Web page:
Emory Researchers Tell Why Excess Fat Increases Risk for Type 2

Researchers at Emory University in Atlanta think they may know why fat can be a culprit in acquisition of the disease.

Apr 2, 2009

Being overweight is something all doctors and most laypeople know significantly increases the risk of acquiring type 2 diabetes. In fact, the American Diabetes Association (ADA) says that more than 90 percent of people who are newly diagnosed with type 2 are overweight.  But why does excess fat increase the risk of diabetes? Isn't the disease, after all, one that involves the body's inability to metabolize glucose?

Well, researchers at Emory University in Atlanta think they may know why fat can be a culprit in acquisition of the disease. In a study published in February in the Journal of Endocrinology and Metabolism, a team led by Guillermo E. Umpierrez, MD, a professor of medicine at Emory University School of Medicine, concluded that free fatty acids "are leading candidates in the development of insulin resistance and hypertension in obese patients." 

At sustained levels, fatty acids, which are cells that move freely through the bloodstream, are implicated in increased blood pressure and cardiovascular inflammation, interference with endothelial function,* and negative effects on the hormonal system that affect body's fluid balance.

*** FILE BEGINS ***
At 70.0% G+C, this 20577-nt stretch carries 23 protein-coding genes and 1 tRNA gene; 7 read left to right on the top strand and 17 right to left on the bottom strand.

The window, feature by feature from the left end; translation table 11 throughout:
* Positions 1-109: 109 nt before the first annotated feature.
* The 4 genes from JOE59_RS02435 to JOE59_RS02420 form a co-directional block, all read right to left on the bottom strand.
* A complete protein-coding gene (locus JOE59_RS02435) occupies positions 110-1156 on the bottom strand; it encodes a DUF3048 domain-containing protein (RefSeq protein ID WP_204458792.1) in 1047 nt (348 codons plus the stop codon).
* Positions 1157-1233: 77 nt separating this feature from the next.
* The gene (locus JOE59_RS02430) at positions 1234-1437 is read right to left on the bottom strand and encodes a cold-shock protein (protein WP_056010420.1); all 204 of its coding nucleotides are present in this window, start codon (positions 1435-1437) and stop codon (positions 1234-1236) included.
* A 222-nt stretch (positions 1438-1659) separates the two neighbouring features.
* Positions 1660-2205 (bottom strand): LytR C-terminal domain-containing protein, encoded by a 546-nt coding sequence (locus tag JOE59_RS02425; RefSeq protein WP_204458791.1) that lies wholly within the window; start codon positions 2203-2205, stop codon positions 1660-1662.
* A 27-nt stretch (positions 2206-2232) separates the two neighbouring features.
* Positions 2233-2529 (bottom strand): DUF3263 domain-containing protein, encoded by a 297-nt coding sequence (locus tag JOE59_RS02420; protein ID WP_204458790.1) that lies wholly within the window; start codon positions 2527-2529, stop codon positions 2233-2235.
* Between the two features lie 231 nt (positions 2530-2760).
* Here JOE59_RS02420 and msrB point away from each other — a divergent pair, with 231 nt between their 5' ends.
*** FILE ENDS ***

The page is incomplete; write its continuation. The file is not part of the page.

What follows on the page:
The Emory researchers also found that fatty acids inhibit insulin's ability to dispose of glucose in peripheral tissues, increasing the body's intolerance of carbohydrates-a precondition of type 2 diabetes. 

To reach their conclusions about fatty acids, the team studied the effects of lipid injections on a group of 24 African-American patients with type 2 diabetes. The patients had normal blood pressure and an average body mass index of 37. Random members of the group received Intralipid/heparin (Intralipid is the brand name for a fat emulsion) over a 48-hour period, while the others received a placebo saline/heparin solution.

Within four hours, blood pressure in the lipid infusion group had increased significantly. The increase was sustained, and there was also an increase in their markers for cardiovascular inflammation and endothelial dysfunction.  

An interesting sidebar to Dr. Umpierrez's study is his current investigation of olive oil as a nutrient for critically ill hospital patients who must receive nutrition by injection. Because olive oil is a mono-unsaturated fatty acid, he thinks it may cause less inflammation and endothelial dysfunction than the fatty acids hospitals currently administer to such patients.  

* The endothelium is a thin layer of cells that lines the entire circulatory system and acts in several significant ways, including controlling blood pressure; controlling the exit from and entrance into the bloodstream of white blood cells; and the formation of new blood vessels. 

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Categories: Diabetes, Diabetes, Diets, Insulin, Lipid Problems, Nutrition Research, Type 2 Issues

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